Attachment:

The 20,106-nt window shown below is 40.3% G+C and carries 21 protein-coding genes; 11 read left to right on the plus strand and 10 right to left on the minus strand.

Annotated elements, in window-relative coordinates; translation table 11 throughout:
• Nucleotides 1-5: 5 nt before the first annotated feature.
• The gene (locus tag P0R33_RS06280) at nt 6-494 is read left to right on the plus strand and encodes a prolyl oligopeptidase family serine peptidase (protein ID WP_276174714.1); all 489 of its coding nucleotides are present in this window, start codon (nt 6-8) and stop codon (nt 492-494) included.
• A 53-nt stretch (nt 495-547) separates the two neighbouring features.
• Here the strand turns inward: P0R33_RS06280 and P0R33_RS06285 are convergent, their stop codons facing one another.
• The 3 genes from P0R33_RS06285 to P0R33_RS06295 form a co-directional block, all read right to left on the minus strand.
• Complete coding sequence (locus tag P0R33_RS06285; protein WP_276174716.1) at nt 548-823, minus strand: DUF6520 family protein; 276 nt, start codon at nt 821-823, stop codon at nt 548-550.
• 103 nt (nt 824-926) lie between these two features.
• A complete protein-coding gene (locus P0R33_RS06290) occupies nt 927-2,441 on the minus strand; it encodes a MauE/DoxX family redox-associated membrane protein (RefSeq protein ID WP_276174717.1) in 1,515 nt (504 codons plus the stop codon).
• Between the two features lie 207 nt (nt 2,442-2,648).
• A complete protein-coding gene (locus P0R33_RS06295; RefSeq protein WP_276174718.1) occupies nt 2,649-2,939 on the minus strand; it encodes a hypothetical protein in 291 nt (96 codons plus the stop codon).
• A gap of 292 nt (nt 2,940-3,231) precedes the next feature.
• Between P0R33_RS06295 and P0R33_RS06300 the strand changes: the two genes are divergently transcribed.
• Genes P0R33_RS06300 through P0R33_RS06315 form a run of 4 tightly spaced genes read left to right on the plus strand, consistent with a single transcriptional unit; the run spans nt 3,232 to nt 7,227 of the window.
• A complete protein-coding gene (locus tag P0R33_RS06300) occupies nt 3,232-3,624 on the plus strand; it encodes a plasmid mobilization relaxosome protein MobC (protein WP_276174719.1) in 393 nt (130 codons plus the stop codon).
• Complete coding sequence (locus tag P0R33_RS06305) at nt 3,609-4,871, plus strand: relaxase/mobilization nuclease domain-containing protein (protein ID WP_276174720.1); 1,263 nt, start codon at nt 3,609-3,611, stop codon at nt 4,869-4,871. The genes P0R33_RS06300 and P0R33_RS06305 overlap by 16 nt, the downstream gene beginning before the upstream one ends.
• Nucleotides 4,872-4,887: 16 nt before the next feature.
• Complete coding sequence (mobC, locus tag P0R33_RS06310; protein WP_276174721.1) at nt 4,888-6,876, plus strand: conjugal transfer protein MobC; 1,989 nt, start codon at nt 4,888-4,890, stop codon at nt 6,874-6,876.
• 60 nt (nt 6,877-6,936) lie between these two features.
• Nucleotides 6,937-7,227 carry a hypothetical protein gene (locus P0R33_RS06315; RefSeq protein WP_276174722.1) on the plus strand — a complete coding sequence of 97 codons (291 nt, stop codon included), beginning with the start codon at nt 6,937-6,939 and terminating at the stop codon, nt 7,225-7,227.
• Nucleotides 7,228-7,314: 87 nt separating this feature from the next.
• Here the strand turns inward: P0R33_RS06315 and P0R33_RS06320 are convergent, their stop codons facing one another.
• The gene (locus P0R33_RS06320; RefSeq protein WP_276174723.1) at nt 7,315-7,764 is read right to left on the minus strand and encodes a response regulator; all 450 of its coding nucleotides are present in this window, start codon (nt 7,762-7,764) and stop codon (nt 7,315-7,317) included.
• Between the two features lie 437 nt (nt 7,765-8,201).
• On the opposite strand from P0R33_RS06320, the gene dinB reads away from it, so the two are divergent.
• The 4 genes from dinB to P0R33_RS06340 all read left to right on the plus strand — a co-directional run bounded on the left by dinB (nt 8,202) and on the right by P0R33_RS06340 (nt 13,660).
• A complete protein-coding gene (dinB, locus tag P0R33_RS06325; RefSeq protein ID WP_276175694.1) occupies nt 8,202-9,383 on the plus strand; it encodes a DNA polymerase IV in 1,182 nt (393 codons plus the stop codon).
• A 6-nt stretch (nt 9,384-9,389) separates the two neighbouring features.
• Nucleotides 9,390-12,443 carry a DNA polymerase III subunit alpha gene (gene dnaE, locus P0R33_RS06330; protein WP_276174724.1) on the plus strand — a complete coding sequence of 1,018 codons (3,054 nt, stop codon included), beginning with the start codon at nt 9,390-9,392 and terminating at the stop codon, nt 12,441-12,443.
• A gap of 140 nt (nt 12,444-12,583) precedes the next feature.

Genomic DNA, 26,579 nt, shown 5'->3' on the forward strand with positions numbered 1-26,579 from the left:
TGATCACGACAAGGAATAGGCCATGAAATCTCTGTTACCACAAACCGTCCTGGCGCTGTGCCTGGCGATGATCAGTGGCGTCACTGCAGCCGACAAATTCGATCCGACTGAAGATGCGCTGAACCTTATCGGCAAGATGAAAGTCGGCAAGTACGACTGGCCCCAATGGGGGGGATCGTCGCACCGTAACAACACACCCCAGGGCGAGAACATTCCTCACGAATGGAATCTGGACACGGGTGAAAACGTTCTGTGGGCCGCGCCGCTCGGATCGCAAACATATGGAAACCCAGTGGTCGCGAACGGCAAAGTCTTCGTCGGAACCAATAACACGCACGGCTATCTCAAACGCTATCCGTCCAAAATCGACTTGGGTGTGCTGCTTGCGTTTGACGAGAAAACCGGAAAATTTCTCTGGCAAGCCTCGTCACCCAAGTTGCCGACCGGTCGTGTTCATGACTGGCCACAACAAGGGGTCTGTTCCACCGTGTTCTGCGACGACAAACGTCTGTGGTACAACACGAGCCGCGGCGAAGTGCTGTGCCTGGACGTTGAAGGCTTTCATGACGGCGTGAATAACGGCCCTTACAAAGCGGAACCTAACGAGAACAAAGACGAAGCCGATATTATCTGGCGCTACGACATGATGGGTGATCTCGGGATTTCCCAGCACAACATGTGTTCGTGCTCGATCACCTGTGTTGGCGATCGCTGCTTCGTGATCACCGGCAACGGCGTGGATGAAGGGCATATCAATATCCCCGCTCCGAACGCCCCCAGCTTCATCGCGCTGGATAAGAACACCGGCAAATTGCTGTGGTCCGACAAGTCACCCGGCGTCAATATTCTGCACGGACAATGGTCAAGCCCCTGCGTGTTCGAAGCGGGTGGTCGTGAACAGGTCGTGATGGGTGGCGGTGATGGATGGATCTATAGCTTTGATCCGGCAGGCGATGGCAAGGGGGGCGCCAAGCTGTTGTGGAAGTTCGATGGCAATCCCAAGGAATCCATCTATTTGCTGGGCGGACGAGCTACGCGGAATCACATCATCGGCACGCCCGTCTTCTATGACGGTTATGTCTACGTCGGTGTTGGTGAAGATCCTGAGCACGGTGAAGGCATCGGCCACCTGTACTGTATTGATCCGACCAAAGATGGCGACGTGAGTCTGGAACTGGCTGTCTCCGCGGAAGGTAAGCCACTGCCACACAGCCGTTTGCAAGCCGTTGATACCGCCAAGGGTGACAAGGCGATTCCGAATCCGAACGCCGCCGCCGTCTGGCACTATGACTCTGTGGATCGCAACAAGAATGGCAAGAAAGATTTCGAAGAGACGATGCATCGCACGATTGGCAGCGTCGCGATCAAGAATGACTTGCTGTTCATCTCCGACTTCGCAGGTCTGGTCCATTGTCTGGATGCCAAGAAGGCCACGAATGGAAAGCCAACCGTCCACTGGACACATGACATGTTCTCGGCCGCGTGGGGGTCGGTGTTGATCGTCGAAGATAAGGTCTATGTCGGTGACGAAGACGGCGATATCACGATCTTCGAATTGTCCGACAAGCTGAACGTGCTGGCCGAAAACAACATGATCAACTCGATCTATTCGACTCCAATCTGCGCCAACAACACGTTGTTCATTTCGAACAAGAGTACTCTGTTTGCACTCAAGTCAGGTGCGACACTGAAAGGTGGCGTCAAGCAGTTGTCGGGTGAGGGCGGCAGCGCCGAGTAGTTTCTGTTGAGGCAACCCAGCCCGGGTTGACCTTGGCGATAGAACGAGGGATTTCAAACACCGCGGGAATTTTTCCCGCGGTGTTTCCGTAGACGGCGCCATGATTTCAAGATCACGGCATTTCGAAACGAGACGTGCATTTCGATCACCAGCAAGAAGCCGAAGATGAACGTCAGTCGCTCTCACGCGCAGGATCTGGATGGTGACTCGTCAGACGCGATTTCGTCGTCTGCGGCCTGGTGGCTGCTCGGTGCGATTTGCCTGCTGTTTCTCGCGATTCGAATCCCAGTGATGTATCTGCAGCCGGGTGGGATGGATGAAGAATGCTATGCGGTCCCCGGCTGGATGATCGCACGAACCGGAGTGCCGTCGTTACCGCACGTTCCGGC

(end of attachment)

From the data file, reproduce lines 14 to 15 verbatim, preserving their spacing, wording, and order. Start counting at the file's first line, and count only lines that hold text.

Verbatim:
• Between P0R33_RS06295 and P0R33_RS06300 the strand changes: the two genes are divergently transcribed.
• Genes P0R33_RS06300 through P0R33_RS06315 form a run of 4 tightly spaced genes read left to right on the plus strand, consistent with a single transcriptional unit; the run spans nt 3,232 to nt 7,227 of the window.